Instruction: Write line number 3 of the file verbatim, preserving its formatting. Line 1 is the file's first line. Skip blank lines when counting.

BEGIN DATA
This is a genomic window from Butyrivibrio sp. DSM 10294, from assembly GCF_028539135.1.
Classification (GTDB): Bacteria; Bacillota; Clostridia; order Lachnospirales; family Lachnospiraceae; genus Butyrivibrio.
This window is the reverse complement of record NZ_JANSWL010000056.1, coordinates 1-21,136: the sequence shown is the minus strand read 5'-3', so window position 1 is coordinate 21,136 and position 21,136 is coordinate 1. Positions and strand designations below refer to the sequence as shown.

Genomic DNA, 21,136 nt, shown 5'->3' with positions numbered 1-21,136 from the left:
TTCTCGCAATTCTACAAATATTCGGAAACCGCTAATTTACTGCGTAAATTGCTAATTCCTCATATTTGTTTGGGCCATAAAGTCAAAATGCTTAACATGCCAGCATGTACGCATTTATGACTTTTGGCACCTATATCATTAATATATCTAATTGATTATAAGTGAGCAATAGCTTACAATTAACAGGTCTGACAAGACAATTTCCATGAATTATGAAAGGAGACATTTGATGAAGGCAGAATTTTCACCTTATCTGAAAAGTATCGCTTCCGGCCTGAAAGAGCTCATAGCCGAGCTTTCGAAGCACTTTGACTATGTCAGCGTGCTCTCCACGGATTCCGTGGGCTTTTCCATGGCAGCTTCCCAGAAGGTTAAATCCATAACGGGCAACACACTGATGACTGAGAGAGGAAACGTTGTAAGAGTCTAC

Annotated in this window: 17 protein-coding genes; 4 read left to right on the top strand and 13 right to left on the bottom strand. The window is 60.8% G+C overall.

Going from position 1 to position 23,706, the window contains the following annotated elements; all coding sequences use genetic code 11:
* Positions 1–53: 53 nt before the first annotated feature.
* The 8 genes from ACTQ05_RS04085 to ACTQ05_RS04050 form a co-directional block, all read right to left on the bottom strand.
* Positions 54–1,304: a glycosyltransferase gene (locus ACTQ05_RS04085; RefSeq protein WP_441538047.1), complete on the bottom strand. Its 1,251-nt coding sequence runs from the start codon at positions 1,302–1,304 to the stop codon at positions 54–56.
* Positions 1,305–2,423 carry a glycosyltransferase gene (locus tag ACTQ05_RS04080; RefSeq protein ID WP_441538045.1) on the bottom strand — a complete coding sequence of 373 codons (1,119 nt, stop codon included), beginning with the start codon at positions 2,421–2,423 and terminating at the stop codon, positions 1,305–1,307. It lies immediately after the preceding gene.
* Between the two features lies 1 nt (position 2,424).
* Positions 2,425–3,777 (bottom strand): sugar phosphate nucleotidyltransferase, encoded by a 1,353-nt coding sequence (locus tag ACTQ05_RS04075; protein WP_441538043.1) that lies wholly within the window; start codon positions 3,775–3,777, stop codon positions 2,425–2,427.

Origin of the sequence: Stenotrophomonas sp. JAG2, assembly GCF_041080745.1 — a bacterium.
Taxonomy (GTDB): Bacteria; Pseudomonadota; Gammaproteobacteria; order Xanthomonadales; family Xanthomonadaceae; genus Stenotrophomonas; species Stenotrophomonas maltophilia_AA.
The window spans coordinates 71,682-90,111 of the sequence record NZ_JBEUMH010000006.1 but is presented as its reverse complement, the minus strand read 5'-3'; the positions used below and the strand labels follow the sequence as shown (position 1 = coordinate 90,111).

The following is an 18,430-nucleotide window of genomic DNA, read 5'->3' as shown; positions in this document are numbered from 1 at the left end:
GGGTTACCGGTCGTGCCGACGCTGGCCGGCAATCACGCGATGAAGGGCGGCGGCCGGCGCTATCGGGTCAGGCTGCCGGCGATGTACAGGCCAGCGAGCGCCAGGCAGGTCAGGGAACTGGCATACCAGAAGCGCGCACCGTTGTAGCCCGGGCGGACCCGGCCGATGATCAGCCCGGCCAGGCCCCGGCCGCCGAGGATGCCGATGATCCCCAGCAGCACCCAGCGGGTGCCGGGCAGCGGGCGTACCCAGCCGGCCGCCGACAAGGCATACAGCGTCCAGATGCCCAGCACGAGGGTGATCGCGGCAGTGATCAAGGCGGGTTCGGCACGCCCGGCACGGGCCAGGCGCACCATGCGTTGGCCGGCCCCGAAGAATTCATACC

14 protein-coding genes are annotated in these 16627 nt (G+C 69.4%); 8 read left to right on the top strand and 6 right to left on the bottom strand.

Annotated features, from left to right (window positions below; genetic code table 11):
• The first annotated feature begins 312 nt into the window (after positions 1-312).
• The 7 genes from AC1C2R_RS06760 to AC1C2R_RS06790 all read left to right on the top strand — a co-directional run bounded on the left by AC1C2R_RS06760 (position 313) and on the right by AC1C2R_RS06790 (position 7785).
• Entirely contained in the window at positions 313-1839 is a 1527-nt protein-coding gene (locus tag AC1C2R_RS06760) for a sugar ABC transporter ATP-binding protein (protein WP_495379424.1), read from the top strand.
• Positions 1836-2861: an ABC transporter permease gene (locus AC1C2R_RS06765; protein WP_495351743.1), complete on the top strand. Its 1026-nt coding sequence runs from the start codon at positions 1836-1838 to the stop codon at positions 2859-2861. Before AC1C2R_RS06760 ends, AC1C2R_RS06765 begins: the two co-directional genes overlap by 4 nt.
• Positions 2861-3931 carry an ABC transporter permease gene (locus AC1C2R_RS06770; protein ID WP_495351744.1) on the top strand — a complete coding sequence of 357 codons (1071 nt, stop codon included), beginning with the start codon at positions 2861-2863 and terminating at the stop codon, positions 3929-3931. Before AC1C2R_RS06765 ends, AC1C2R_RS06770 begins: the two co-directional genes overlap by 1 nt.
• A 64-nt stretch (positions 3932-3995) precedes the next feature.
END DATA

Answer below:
This window is the reverse complement of record NZ_JANSWL010000056.1, coordinates 1-21,136: the sequence shown is the minus strand read 5'-3', so window position 1 is coordinate 21,136 and position 21,136 is coordinate 1. Positions and strand designations below refer to the sequence as shown.